Writers of Equestrian Fiction
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Tuesday, April 19, 2011
Do Ponies Ever Grow Up?
I had always dreamed of owning property with acreage so that I didn’t have to board my horse, Goslovich. I didn’t necessarily enjoy “visiting” him at a stable. I wanted to see him every day, all day, if I wanted. I wanted to keep him home with me, to be the one who fed him, and to be able to walk outside my front door, hand him a carrot, and say hello. That dream finally came true about 10 years ago when we first moved into our current home, several days before Christmas. For me, it was the best Christmas present ever – to pull the horse trailer up our driveway and unload Goslovich into a pasture that would serve as his forever home.
Wanting to share that dream with my 4-year-old daughter, and to give her something I had only wished for as a child, I set out to buy her a pony for Christmas. What girl wouldn’t want a pony to wake up to on Christmas morning? Every girl’s dream, right? Of course she was excited and loved the pony. What’s not to love? But there are varying levels of love and excitement – and duration. I’ve come to the realization, 11 years later, that Elena liked the “idea” of having a pony more than she actually liked having the pony. She did eventually inherit a horse and do some riding, but she lacked that intense passion I have for horses.
At her request, I have kept her pony, Hannah (and our other pony, Smokey). They have basically been pasture pets for the past several years and recently, I decided that their needs are going to come before Elena’s wants. The very thought of giving up a pet is troubling. They become a part of the family, bond with the other animals, and have a home. But, I do believe that there is something innate about ponies and their need to be around kids who adore them. Smokey used to be a summer camp pony for kids, and Hannah “lights up” when she sees a little girl. I imagine that ponies are like the toys in the movie Toy Story - they never grow up and always want a kid to play with them. Our ponies had been moved to the top shelf and I was about ready to take them down and dust them off.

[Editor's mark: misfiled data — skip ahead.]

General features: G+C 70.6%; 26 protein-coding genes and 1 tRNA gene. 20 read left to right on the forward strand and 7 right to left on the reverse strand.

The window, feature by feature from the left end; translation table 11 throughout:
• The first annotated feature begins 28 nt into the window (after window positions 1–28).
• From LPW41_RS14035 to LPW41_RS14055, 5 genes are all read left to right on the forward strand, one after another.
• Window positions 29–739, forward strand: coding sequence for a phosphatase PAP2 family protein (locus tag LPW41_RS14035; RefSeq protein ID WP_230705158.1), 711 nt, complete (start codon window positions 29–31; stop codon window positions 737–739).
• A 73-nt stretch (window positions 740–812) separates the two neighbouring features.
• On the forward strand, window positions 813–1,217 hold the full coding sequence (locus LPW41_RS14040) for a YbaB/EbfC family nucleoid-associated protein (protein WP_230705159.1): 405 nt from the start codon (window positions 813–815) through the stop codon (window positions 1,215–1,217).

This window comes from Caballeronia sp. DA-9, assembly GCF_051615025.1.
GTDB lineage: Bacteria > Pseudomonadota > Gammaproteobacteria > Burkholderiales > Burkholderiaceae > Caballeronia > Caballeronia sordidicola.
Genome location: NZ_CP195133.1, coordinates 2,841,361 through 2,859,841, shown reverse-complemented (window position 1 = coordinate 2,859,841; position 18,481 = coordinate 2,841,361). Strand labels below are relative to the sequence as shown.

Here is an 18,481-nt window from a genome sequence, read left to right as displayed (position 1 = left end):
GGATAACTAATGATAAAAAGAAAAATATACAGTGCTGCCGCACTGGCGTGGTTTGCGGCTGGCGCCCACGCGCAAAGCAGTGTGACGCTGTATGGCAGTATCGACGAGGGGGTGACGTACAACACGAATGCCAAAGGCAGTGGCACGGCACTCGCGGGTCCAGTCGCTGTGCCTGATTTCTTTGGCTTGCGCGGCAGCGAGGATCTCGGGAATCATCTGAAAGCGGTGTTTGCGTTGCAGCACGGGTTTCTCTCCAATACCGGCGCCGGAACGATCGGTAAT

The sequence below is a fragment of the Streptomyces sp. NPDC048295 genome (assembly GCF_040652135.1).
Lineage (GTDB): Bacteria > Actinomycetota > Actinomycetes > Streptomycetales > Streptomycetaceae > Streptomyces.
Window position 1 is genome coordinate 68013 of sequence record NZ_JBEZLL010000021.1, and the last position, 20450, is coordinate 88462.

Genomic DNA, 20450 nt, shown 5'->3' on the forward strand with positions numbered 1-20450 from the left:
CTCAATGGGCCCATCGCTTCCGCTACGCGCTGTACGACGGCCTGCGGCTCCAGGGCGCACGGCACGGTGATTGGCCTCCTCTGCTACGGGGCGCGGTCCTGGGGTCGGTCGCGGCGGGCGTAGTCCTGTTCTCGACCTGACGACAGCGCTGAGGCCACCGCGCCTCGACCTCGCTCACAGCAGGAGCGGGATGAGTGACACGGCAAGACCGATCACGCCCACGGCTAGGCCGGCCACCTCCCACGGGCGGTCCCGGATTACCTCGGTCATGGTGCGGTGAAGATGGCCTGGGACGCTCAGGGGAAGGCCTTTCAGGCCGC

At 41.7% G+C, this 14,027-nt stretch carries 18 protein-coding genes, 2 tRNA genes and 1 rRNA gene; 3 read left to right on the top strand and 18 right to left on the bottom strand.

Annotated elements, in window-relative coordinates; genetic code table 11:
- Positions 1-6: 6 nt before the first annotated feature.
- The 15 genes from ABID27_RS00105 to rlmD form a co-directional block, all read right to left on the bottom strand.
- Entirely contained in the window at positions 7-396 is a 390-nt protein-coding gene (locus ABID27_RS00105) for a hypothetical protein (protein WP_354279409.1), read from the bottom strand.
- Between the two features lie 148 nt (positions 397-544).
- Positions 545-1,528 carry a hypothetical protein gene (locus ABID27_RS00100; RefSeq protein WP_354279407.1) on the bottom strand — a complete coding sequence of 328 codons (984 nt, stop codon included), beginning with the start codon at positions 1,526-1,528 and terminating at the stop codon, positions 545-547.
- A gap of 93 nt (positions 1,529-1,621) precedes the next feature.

Surprisingly, during this dusting-off stage, I realized that part of my reluctance to give up these ponies didn’t have anything to do with upsetting my kids or keeping the ponies as part of the family, but my own reluctance to accept the fact that my kids are growing up. Ponies stay small forever, have a youthful quality about them and “talk back” in their own special way, just like a kid. Although Elena has a youthful quality about her, she isn’t small anymore. Just this year, she has surpassed me in height. She is only 14 years old and now 5’9 ½” tall - and growing. It is slightly unsettling looking up to my daughter, literally. She is finishing up her first year of high school, part of the Associated Student Body, rows competitively, takes advanced placement courses, and actively researches colleges to attend. And, unlike what other people have told me to expect, this has been truly an amazing year. She wants to spend time with me and the family, appreciates and understands both the limitations and expectations that my husband and I have placed upon her, and is unbelievably confident and independent. I have grown to admire and respect her in ways I cannot even begin to explain. I could not have asked for more in a daughter – well, she could have enjoyed the horses a bit more.
As far as the ponies are concerned, it wasn’t as much trouble as I expected. I did find them a new home with a family that lives in the neighborhood. A young boy and his younger sister are now the proud owners of Smokey and Hannah. The ponies are happier, the neighborhood kids are ecstatic, and our own family transitioned well. I’m guessing that this was a warm-up exercise to bigger issues I’m due to face. Like moving the ponies to a new home, Elena will soon outgrow us and she will be off to college, ready to begin her new adventure with new friends and experiences that will shape her life and her future. And although we will always be home to love her with open arms, we won’t get to see her every day, feed her (more than just carrots) or say hello whenever we want. She will have grown up.